High resolution rapid refresh (HRRR): Recent enhancements and evaluation during the 2010 convective season
Curtis R. Alexander, NOAA/ESRL/GSD and CIRES / Univ. of Colorado, Boulder, CO; and S. S. Weygandt, T. G. Smirnova, S. Benjamin, P. Hofmann, E. P. James, and D. A. Koch
The first hourly updated, 3-km storm-resolving model, the HRRR (High-Resolution Rapid Refresh), is being run at NOAA/ESRL/GSD and is nested within the Rapid Update Cycle (RUC) and future Rapid Refresh (RR). The breakthrough with the HRRR is the development of an effective technique for assimilating 3-d radar reflectivity data in the 13km RUC and upcoming 13km Rapid Refresh using a version of the WRF model.
The HRRR relies on the RUC13 data assimilation, which includes radar reflectivity assimilation based on a digital filter initialization (DFI) technique. Use of the forward (diabatic) DFI inside the RUC (and in the future 13km Rapid Refresh) is shown to dramatically improve reflectivity forecasts from the HRRR.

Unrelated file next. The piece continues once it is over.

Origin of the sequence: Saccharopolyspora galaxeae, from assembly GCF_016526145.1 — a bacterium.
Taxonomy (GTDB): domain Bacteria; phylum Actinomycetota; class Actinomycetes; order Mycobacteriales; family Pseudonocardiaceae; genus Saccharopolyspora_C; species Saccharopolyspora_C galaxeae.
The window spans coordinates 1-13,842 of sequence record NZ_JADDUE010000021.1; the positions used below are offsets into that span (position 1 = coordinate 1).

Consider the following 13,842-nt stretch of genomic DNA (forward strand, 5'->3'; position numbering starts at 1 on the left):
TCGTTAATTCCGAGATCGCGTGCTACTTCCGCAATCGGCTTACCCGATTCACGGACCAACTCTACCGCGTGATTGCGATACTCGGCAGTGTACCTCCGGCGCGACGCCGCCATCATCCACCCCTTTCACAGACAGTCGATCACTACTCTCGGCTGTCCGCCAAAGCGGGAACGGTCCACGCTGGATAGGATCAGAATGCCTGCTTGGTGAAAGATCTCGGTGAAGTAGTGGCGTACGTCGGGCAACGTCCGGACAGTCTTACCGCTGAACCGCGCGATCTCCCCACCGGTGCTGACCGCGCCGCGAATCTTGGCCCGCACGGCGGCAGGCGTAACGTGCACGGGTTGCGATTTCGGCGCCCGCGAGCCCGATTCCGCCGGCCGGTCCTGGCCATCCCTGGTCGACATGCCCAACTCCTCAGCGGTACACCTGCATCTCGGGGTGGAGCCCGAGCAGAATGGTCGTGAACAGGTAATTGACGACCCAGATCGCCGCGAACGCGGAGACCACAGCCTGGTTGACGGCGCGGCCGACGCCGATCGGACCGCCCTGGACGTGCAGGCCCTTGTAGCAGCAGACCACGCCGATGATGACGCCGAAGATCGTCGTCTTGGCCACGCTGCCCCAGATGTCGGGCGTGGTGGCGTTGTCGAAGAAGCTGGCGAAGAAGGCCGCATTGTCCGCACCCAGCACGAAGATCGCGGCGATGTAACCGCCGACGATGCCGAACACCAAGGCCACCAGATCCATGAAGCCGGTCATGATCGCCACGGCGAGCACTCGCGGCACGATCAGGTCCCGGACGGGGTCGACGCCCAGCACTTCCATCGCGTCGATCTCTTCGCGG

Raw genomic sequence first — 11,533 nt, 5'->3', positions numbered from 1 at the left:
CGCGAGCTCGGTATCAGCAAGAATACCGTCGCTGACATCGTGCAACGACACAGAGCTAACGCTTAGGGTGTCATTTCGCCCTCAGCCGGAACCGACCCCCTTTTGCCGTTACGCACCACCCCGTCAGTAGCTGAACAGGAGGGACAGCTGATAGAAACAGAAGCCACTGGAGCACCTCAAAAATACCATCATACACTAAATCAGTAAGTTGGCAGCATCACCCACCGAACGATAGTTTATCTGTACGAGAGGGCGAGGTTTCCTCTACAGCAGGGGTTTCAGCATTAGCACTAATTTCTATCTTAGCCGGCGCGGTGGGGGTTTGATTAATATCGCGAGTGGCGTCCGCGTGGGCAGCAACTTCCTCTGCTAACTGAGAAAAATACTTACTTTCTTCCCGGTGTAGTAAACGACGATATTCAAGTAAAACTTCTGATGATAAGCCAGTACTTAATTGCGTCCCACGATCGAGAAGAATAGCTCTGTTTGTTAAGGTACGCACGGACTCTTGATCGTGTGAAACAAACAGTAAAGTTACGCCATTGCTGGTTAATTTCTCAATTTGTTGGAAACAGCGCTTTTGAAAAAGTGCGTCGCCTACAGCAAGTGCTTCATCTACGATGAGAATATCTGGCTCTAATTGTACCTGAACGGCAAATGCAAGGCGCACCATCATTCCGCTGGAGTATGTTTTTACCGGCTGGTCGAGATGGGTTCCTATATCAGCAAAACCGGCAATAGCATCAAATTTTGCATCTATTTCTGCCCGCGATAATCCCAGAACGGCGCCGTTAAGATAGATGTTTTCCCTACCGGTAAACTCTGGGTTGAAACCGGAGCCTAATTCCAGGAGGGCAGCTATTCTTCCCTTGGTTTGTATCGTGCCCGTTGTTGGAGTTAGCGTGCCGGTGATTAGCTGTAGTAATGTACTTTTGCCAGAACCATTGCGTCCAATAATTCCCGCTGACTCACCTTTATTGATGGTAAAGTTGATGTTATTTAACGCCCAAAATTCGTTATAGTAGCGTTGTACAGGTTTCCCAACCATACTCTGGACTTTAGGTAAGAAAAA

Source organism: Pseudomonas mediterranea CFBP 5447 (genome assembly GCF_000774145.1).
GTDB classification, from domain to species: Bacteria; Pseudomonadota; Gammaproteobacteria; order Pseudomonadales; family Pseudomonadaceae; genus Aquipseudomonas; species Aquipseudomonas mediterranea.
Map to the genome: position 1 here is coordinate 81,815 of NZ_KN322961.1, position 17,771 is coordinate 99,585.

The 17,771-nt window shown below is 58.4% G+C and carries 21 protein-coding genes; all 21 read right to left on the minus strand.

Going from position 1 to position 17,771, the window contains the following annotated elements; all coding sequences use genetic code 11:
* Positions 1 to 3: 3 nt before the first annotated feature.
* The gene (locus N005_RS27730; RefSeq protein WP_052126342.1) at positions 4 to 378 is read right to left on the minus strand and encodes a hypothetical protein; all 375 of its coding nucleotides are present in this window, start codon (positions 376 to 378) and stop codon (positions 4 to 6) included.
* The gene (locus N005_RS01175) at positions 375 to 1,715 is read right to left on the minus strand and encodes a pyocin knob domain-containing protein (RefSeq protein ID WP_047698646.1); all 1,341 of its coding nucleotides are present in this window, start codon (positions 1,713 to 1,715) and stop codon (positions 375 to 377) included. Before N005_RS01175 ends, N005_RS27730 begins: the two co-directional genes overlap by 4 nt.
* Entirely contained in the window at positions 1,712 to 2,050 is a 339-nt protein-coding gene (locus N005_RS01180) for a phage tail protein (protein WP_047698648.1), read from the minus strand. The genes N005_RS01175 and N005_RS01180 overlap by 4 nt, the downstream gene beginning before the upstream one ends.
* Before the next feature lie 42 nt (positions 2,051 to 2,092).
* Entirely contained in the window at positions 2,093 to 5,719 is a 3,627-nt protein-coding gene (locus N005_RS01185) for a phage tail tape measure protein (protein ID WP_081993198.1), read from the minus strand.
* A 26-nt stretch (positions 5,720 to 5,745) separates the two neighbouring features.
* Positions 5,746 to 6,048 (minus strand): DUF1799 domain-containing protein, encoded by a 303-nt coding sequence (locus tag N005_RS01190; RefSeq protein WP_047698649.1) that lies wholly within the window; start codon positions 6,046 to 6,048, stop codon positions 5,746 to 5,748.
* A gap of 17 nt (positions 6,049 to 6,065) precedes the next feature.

The HRRR has considerable promise for short-range thunderstorm prediction and future warn-on-forecast applications. The HRRR has shown particular skill at accurately depicting storm mode (structure) and location. Also, the hourly output and hourly update frequency of the HRRR provide a large number predictors for the creation of a HRRR-based convective probability guidance product known as the HRRR convective probabilistic forecast (HCPF).
A description of the HRRR configuration will be provided along with case studies including 15-hour forecasts run hourly during the spring and summer of 2010 over the CONUS demonstrating the predictive skill of HRRR individual (deterministic) and time-lagged ensemble (probabilistic) forecasts. Future enhancements including radar assimilation at 3-km within the HRRR will also be discussed.
Session 9, Numerical Weather Prediction: Overview of Modeling/Assimilation Systems
Tuesday, 12 October 2010, 4:30 PM-6:15 PM, Grand Mesa Ballroom F
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